(3) Notify any other recognized tribe and any petitioner that appears to have a historical or present relationship with the petitioner or that may otherwise be considered to have a potential interest in the acknowledgment determination.

(c) Publish other portions of the documented petition to the OFA Web site, to the extent allowable under Federal law.

Review of Documented Petition

How will OFA determine which documented petition to consider first?

(a) OFA will begin reviews of documented petitions in the order of receipt of documented petitions. Petitioners whose documented petitions OFA has not yet begun to review may request that OFA estimate when review will begin.

(1) At each successive review stage, there may be points at which OFA is waiting on additional information or clarification from the petitioner. Upon receipt of the additional information or clarification, OFA will return to its review of the documented petition as soon as possible.

(2) To the extent possible, OFA will make completing reviews of documented petitions it has already begun to review the highest priority.

(b) OFA will maintain a numbered register of documented petitions that have been received.

(c) OFA will maintain a numbered register of any letters of intent, which were allowable prior to [INSERT EFFECTIVE DATE OF RULE], or incomplete petitions and the original dates of their filing with the Department. If two or more documented petitions are ready for review on the same date, this register will determine the order of consideration.

What opportunity will the petitioner have to respond to comments before OFA reviews the petition?

Before beginning review of a documented petition, OFA will provide the petitioner with any comments on the petition received from individuals or organizations under § 83.22(b) and provide the petitioner with at least 60 days to respond to such comments. OFA will not begin review until it receives the petitioner's response to the comments or the petitioner requests that OFA proceed without its response.

Who will OFA notify when it begins review of a documented petition?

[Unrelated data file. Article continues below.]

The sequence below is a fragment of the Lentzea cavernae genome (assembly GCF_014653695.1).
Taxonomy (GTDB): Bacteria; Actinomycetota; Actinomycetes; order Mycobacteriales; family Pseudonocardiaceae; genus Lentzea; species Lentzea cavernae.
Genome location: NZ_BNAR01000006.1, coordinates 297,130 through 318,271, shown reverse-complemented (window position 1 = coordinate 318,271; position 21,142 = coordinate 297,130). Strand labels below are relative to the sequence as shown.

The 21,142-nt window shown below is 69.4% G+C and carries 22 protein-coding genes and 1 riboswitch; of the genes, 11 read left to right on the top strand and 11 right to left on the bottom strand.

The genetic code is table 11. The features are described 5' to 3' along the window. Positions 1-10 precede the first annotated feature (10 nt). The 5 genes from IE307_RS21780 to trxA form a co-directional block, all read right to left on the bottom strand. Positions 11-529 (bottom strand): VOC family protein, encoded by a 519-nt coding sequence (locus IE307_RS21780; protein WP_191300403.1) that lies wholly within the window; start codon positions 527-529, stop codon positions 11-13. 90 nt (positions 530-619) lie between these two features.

OFA will notify the petitioner and informed parties when it begins review of a documented petition and will provide the petitioner and informed parties with:

(a) The name, office address, and telephone number of the staff member with primary administrative responsibility for the petition;

(b) The names of the researchers conducting the evaluation of the petition; and

(c) The name of their supervisor.

How will OFA review a documented petition?

(a) Phase I.

(1) OFA will first determine if the petitioner meets the Descent Criterion (§ 83.11(e)).

(i) OFA will conduct a technical assistance review and notify the petitioner by technical assistance letter of any deficiencies that would prevent the petitioner from meeting the Descent Criterion. Upon receipt of the letter, the petitioner may:

(A) Withdraw the documented petition to further prepare the petition;

(B) Submit additional information and/or clarification within an agreed-upon timeframe; or

(C) Ask OFA in writing to proceed with the review.

(ii) OFA will publish a negative proposed finding if it issues a deficiency letter under paragraph (a)(1)(i) of this section and the petitioner:Start Printed Page 30778

(A) Does not withdraw the documented petition or does not respond with information or clarification sufficient to address the deficiencies within the agreed-upon timeframe; or

(B) Asks OFA in writing to proceed with the review.

(2) If the petitioner meets the Descent Criterion, OFA will next review whether the petitioner meets the Tribal Existence Criterion (§ 83.11(a)), Governing Document Criterion (§ 83.11(d)), the Membership Criterion (§ 83.11(f)), and the Congressional Termination Criterion (§ 83.11(g)).

(i) OFA will conduct a technical assistance review and notify the petitioner by technical assistance letter of any deficiencies that would prevent the petitioner from meeting these criteria. Upon receipt of the letter, the petitioner may:

(A) Withdraw the documented petition to further prepare the petition;

(B) Submit additional information and/or clarification within an agreed-upon timeframe; or

(C) Ask OFA in writing to proceed with the review.

(ii) OFA will publish a negative proposed finding if it issues a deficiency letter under paragraph (a)(2)(i) of this section and the petitioner:

(A) Does not withdraw the documented petition;

(B) Does not respond with information or clarification sufficient to address the deficiencies within the agreed-upon timeframe; or

(C) Asks OFA in writing to proceed with the review.

(iii) If the petitioner meets the Descent (§ 83.11(e)), Tribal Existence (§ 83.11(a)), Governing Document (§ 83.11(g)), Membership (§ 83.11(f)), and Congressional Termination (§ 83.11(g)) Criteria, OFA will either:

(A) Proceed to Phase II-A, if the petitioner asserts that it meets either of the factors in § 83.11(b)(3) and (c)(3); or

(B) Proceed to Phase II-B, if the petitioner does not assert that it meets the factors in § 83.11(b)(3) and (c)(3).

(b) Phase II-A.

(1) OFA will review whether the petitioner meets either of the factors in § 83.11(b)(3) and (c)(3), if the petitioner asserts that it does.

(2) If the petitioner meets either of the factors in § 83.11(b)(3) and (c)(3), OFA will publish a favorable proposed finding in the Federal Register.

(3) If the petitioner does not meet either of the factors in § 83.11(b)(3) and (c)(3), OFA will proceed to Phase II-B.

(c) Phase II-B.

(1) If the petitioner does not meet either of the factors in § 83.11(b)(3) and (c)(3), or the petitioner does not assert that it meets those factors, OFA will conduct the technical assistance review for the Community (§ 83.11(b)) and Political Authority (§ 83.11(c)) Criteria (and for previous Federal acknowledgment, if asserted).